The gelding wasn’t backing down, and Sampson was finding himself being kicked and bitten while Danielle screamed. He thought quickly and spread his front two hooves over her, keeping her underneath him and away from the crazed horse. With the scream, I came running. Sampson stood like a statue, the whites of his eyes growing as I approached. His hind end bleeding from the bite and kick marks, and the gelding continuing his brutal attack, but Sampson wasn’t about to move. He stayed as still as he could over Danielle. I acted quickly, slipping into the paddock through the fence boards and stepping in to scare the gelding away. He was wild with fury.

Danielle crawled out from under Sampson and scooted under the fence to safety. As I attempted to keep the gelding away from the gate, I could see something was different about him. He wasn’t backing down. His body grew larger before my eyes. I picked the lead rope up off the ground as my weapon and began swinging it at him. Crazed, but laser focused on Sampson, he ignored me. My flailing lead rope would not deter him, so I opened the paddock gate and let poor Sampson out, knowing he was safer as a loose horse, then a cornered one. We slithered out the gate; me thwarting the striking gelding with the lead rope as I worked to save Sampson from the abuse.

Once to safety, I snapped the lead rope on Sampson’s halter on and we hurried back to the barn to get help. The gelding continued to charge the gate, teeth bared long after we distanced ourselves from him. Already alerted to the commotion, the farm owner came out to see what was happening. She met me on the path and Danielle came along, taking poor Sampson back to the barn for a better look at his injuries. He was shaking in fear.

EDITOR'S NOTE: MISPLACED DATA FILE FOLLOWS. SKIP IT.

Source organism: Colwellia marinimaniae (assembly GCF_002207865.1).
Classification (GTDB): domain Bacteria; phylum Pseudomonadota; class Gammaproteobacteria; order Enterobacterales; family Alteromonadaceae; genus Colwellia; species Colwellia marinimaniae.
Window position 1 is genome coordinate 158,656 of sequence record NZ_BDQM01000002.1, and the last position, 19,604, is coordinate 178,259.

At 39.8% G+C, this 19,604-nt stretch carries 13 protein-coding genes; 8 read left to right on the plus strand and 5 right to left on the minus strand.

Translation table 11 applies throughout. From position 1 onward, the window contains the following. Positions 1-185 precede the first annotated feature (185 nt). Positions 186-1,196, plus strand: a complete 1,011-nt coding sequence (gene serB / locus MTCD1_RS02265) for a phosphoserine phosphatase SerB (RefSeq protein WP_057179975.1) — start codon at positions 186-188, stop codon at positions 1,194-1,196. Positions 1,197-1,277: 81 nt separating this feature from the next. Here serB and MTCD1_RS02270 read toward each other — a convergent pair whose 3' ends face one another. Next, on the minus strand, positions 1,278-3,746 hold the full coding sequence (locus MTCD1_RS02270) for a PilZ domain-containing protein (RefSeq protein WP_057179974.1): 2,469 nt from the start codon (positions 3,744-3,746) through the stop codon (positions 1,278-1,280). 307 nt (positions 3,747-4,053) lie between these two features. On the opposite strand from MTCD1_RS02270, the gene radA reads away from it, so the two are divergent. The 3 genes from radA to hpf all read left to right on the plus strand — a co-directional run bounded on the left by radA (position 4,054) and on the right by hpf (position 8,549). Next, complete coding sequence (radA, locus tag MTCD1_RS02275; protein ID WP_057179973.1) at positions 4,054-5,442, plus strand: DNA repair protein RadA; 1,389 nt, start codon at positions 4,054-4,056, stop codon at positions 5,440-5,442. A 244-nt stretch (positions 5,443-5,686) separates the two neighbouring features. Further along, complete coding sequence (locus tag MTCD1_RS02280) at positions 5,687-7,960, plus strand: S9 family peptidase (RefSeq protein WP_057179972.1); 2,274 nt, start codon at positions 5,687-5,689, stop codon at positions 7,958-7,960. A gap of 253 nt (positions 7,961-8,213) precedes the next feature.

We carried on to the paddock, the other horses all staying back as the wild gelding considered jumping out. We had little time before he would. Luckily, he had his halter on. We each got a lead rope on him and opened the gate to bring him in the barn. One of us on either side of him, digging our heels in the ground with little success of slowing him down. He flew us all over the place as he marched us in the right direction.

He was on a mission to find Sampson. A third helper showed up, throwing a lead around his neck, and digging their heels in. We must have looked like we were wrangling a wild elephant with ropes. At least, it felt that way! Somehow, we managed to all stay on foot. His mind so wild, he hadn’t noticed we had just maneuvered him into a stall and shut the door. Exhausted, we all started trying to figure out what the hell just happened.

We kept the horse in the stall for everyone’s safety. After a call to the owner and a visit from the vet we found out the gelding wasn’t a gelding at all. Although he had always been quiet and gelding-like for his owner, he kept a secret tucked up inside. He was, in fact, a stallion. The horse had never been turned out with mares before, and when they came into season, his internal stallion awoke, preparing to fight any other male horse who came near. Sampson happened to be that horse, and Danielle got stuck in the middle of it.

Sampson was surely the hero that day. He protected Danielle during the violent attack. The situation was one which tested the very nature of the gentle giant, and he proved that day why all who met him instantly fell in love. Sampson would recover from his injuries, knowing he had taken them all to save the little girl. Danielle would be forever grateful and I, in awe of witnessing such a heroic act.